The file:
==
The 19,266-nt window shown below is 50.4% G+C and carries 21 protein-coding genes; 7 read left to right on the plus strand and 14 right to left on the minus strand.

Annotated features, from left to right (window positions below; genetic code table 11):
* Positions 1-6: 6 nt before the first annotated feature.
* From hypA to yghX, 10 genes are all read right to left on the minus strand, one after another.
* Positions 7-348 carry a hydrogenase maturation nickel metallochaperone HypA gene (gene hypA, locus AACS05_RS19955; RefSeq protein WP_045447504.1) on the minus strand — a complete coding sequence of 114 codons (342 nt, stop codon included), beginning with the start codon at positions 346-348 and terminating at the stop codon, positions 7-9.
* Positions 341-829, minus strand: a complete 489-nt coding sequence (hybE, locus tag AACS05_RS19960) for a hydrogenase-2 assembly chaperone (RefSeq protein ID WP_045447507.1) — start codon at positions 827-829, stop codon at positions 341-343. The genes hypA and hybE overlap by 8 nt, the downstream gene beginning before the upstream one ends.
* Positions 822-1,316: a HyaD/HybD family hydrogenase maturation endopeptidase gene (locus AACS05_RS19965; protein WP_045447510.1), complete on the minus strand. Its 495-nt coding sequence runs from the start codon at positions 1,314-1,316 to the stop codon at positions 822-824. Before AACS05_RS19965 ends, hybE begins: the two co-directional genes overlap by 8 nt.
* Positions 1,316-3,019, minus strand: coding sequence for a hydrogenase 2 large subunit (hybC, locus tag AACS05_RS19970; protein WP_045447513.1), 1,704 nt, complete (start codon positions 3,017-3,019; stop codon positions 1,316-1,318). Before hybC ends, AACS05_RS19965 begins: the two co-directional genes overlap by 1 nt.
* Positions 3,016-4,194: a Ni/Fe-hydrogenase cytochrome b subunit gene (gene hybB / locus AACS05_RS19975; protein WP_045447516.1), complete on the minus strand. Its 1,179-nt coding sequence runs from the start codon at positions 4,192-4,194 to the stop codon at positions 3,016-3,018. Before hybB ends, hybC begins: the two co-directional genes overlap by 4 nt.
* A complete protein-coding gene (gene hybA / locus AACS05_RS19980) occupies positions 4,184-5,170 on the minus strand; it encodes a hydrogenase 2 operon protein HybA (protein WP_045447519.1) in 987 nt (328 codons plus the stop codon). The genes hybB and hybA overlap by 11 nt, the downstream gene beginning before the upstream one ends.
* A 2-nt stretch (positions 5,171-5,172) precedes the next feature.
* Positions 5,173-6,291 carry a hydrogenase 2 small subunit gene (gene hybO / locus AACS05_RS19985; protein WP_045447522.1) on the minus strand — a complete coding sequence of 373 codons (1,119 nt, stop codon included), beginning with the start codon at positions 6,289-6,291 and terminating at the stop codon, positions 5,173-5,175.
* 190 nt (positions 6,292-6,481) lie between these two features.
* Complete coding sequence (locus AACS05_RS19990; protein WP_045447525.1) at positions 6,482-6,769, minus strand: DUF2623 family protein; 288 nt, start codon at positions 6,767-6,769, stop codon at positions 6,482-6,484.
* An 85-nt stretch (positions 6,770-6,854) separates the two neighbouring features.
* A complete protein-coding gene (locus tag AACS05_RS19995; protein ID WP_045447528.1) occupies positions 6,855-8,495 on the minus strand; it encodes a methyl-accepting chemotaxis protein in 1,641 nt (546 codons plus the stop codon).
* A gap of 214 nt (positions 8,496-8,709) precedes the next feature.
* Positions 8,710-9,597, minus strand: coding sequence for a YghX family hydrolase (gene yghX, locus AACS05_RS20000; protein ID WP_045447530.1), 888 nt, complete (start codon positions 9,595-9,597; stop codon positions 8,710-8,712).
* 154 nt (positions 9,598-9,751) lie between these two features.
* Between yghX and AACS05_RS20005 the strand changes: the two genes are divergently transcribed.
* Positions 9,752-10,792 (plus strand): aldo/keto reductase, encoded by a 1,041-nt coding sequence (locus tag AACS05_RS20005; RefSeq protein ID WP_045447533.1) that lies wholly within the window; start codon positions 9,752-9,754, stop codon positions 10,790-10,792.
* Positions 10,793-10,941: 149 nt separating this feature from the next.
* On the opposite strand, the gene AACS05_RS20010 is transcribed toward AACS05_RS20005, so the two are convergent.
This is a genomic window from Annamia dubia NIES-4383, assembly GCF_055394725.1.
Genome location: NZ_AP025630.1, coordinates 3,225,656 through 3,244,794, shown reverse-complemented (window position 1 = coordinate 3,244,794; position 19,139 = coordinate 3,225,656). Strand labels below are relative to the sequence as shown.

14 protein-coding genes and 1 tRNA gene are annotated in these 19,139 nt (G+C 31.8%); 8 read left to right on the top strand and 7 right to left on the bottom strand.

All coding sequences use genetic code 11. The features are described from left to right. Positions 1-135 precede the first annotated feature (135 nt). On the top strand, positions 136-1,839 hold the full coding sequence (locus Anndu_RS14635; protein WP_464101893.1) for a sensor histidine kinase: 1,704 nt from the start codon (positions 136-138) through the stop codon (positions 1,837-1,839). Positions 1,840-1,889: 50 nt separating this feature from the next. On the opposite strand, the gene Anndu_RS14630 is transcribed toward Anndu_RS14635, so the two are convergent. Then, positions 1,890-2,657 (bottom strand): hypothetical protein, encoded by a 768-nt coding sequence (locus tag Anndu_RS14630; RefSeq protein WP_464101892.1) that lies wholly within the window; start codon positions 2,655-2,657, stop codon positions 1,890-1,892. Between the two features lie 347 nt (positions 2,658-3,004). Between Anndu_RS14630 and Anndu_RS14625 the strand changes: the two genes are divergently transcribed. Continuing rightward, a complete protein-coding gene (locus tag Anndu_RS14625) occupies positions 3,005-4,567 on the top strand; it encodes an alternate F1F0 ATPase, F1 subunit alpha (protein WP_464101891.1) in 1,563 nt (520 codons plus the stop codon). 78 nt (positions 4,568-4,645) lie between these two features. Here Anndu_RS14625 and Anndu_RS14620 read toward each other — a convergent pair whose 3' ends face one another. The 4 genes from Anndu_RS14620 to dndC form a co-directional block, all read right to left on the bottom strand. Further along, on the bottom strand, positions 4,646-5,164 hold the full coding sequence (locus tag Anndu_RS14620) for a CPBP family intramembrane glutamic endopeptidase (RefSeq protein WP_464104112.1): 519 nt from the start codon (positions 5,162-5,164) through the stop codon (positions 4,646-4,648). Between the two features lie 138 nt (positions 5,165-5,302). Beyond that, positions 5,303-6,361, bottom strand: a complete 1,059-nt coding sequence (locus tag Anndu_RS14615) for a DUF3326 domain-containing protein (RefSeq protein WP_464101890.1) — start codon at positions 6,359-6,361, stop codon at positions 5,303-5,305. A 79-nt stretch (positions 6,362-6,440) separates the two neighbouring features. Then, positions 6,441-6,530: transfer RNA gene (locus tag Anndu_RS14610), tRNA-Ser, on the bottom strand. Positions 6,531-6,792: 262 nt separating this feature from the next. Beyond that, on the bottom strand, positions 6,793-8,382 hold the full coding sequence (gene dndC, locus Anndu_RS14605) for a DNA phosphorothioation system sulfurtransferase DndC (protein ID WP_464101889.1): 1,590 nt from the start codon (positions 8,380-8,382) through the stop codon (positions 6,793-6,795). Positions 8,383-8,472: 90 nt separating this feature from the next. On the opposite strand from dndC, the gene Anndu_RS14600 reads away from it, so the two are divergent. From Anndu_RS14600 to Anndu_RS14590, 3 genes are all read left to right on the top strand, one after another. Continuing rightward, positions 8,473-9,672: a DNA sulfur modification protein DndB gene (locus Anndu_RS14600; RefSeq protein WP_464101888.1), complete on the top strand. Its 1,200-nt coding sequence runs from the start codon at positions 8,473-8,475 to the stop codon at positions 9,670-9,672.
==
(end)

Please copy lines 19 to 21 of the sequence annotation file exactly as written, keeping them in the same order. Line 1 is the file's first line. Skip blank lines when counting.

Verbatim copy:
* 154 nt (positions 9,598-9,751) lie between these two features.
* Between yghX and AACS05_RS20005 the strand changes: the two genes are divergently transcribed.
* Positions 9,752-10,792 (plus strand): aldo/keto reductase, encoded by a 1,041-nt coding sequence (locus tag AACS05_RS20005; RefSeq protein ID WP_045447533.1) that lies wholly within the window; start codon positions 9,752-9,754, stop codon positions 10,790-10,792.